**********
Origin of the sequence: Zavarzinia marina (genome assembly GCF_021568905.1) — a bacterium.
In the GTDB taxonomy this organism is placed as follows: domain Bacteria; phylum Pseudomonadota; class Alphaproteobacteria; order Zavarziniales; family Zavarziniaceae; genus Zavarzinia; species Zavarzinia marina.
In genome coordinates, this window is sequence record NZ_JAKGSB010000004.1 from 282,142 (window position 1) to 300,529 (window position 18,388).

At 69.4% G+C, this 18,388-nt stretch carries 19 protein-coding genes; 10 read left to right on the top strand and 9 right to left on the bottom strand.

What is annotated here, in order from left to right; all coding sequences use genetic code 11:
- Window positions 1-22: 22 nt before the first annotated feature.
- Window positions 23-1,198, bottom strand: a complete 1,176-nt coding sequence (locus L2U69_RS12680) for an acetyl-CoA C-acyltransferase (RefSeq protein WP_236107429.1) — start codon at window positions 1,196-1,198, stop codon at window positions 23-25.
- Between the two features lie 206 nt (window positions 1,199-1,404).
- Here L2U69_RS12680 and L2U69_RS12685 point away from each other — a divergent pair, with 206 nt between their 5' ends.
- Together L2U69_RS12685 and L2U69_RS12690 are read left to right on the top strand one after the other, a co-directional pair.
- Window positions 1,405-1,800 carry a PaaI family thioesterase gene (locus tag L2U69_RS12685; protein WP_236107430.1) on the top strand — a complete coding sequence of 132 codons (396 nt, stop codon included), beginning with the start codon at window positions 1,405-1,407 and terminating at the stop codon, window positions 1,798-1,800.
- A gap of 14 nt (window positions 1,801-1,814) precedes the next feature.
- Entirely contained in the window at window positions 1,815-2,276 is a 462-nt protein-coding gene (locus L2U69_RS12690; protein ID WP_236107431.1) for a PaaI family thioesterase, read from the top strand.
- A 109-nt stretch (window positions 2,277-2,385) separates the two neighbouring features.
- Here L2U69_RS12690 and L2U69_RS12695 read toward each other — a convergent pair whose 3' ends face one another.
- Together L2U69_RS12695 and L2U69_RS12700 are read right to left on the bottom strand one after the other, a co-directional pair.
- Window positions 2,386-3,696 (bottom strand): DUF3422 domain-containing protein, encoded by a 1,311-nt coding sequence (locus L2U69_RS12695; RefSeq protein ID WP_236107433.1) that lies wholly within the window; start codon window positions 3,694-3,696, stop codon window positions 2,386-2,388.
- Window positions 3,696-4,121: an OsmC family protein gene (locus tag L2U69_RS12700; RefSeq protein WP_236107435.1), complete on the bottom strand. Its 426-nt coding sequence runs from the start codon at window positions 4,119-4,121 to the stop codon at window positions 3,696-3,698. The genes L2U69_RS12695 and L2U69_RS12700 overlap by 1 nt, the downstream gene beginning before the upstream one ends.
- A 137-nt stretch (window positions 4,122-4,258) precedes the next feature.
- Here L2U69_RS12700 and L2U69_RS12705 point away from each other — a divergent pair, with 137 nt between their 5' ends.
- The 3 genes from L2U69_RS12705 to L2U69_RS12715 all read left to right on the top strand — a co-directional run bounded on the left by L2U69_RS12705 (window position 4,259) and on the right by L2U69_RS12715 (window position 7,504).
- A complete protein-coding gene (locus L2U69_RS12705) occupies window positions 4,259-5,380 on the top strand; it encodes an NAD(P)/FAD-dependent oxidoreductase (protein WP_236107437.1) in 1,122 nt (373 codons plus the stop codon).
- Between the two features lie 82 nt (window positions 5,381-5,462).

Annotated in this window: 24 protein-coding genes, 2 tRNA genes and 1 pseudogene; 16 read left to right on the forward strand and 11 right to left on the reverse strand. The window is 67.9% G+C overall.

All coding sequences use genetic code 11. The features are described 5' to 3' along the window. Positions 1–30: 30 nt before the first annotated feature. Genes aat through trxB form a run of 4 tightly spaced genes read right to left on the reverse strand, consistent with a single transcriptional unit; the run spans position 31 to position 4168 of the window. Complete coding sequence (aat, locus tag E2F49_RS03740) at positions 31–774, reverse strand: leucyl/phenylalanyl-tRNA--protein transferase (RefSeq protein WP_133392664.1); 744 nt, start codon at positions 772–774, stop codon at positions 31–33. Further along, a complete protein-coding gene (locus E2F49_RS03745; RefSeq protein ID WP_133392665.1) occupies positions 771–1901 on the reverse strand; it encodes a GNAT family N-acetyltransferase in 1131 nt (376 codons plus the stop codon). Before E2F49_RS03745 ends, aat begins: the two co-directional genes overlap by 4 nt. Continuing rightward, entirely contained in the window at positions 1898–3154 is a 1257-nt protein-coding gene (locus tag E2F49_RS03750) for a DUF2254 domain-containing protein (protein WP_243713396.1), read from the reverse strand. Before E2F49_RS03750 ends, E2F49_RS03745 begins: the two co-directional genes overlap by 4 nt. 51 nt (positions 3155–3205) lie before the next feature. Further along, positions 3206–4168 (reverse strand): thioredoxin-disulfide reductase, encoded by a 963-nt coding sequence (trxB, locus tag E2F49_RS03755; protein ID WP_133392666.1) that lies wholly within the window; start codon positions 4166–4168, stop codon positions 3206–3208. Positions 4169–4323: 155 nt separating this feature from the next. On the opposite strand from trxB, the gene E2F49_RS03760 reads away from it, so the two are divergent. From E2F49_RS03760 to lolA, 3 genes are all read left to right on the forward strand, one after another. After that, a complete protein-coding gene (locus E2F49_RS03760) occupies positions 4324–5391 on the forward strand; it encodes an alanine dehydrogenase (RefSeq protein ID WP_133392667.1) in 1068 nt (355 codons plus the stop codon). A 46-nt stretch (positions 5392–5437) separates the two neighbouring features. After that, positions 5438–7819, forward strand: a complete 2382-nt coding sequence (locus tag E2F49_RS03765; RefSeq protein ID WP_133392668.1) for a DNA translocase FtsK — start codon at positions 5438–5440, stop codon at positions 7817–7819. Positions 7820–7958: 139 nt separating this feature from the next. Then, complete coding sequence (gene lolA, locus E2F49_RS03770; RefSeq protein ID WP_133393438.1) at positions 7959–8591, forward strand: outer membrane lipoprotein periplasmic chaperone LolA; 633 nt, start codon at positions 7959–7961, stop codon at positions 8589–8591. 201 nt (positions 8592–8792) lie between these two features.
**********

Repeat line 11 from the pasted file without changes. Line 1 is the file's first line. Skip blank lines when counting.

- Window positions 1,405-1,800 carry a PaaI family thioesterase gene (locus tag L2U69_RS12685; protein WP_236107430.1) on the top strand — a complete coding sequence of 132 codons (396 nt, stop codon included), beginning with the start codon at window positions 1,405-1,407 and terminating at the stop codon, window positions 1,798-1,800.